What Is Conversion In Law?

If you’re a law student or lawyer, you’ve probably heard the term “conversion” thrown around. But what is conversion in law?

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What is conversion in law?

Conversion in law is the unauthorized taking of another person’s property without their permission. It can be done through physical force or through threat of force. Conversion is considered a type of theft and is punishable by law.

The definition of conversion

Conversion is a civil wrong under the common law of England and Wales, for which damages may be awarded. It is distinct from theft, although in some circumstances the two crimes may overlap.conversion recognises a wide variety of unauthorised interferences with goods, including unauthorized taking, keeping, using or damaging of chattels.

The elements of conversion

In order to discuss conversion, it is important first to establish what property is. According to Indiana Code 35-41-1-2, “property” means:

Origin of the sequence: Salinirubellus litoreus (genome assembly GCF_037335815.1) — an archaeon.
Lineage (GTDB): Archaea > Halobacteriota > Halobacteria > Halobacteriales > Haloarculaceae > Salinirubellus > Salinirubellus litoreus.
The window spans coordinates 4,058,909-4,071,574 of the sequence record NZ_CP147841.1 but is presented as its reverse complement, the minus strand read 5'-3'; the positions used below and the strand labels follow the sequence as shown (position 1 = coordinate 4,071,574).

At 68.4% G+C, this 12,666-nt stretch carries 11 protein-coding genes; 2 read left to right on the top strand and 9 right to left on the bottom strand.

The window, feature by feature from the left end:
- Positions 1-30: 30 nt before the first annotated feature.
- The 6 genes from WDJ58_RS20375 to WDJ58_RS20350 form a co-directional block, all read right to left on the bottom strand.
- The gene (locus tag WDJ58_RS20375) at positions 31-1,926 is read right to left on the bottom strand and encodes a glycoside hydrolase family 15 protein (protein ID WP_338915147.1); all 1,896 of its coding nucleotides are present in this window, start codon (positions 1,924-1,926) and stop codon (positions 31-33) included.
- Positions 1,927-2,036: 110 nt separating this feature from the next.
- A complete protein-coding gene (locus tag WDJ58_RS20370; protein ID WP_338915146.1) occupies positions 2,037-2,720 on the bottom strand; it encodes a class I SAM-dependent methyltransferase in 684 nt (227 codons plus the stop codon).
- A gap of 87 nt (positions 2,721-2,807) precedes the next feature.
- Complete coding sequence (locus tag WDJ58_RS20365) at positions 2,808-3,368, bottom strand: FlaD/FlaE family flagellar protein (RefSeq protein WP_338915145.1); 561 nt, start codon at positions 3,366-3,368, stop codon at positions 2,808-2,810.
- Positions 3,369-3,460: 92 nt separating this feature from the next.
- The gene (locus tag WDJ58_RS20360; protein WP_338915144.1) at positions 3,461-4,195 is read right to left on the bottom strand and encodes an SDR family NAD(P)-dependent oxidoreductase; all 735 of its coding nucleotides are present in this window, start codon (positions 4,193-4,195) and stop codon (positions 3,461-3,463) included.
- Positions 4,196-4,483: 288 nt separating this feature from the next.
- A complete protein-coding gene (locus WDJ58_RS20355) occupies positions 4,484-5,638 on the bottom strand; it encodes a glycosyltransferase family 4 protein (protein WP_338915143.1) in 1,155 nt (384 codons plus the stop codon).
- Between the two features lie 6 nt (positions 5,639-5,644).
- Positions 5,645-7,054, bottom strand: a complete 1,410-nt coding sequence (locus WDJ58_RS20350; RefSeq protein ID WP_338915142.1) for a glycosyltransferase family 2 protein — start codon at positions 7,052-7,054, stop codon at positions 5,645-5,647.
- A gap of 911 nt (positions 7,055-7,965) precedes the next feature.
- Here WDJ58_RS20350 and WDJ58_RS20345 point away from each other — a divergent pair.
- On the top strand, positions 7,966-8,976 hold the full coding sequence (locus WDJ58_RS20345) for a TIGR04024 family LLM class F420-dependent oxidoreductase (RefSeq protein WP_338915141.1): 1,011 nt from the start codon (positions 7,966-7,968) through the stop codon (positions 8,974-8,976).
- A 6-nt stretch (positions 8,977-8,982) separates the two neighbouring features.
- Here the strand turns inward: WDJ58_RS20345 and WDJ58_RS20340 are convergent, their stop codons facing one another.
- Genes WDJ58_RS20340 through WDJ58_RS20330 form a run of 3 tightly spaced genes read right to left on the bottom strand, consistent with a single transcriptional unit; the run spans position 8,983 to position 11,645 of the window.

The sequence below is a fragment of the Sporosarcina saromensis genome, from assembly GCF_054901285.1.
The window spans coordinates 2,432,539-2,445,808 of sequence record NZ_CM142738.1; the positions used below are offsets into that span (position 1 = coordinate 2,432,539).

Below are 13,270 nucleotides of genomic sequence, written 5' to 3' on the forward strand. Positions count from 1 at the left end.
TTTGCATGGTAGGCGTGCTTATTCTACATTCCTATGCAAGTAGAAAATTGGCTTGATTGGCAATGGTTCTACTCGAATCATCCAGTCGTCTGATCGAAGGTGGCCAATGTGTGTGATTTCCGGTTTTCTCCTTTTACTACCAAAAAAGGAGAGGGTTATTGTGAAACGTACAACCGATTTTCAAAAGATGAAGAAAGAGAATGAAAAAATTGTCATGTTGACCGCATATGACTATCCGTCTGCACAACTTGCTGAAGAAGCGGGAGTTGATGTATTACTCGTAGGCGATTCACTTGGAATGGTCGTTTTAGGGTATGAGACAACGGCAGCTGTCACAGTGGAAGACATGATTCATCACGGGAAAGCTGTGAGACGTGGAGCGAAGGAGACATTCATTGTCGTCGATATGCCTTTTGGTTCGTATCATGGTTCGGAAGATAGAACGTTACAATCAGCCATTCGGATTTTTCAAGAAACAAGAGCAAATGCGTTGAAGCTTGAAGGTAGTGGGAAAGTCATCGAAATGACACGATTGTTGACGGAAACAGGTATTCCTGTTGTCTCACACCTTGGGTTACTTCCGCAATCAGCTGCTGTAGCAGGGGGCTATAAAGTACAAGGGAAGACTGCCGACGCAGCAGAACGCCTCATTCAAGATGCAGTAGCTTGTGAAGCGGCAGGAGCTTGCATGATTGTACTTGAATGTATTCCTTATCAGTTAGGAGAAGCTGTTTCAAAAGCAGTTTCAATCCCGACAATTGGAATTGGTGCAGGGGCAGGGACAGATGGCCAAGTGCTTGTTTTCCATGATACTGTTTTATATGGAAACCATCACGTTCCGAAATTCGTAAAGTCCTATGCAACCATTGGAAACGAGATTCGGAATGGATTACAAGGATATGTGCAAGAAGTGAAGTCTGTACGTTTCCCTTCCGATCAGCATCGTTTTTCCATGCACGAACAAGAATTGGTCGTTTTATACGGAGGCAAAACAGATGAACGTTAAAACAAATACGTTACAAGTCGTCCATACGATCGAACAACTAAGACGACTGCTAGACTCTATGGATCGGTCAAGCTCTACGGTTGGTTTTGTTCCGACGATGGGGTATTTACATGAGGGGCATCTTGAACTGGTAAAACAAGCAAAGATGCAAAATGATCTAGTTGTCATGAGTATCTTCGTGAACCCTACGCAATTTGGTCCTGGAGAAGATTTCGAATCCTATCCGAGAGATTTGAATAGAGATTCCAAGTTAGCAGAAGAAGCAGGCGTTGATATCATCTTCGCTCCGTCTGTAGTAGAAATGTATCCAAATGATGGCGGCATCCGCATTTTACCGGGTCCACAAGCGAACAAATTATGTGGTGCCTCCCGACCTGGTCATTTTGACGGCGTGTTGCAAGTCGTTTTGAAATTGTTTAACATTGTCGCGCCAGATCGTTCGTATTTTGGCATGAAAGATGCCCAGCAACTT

any thing of value, including but not limited to:
(1) Tangible personal property, such as chattels, goods, choses in possession, and choses in action; and
(2) Intangible personal property that arises out of a relation between a person and another person or thing and has some economic value.
The Indiana Supreme Court has recognized that intangible personal property may be the subject of a conversion claim. See Safeco Ins. Co. v. Bennett Thrasher Schober & Condon, P.C., 748 N.E.2d 1271 (Ind. 2001). Thus, it appears that any type of personal property may be the basis for a conversion claim in Indiana.

The tort of conversion

Conversion is a type of tort, or civil wrong. It occurs when someone intentionally interferes with another person’s lawful possession of property. The interference must be significant, and it must result in some type of damage to the property. For example, if someone stole your car and then sold it, you could sue that person for conversion.

Conversion is considered a type of intentional tort, meaning that the person who committed the act intended to interfere with your property rights. Unlike some other intentional torts, such as assault or battery, conversion does not require any physical contact between the perpetrator and the victim. It is enough that the perpetrator intentionally took possession of the property or otherwise interfered with your lawful use of it.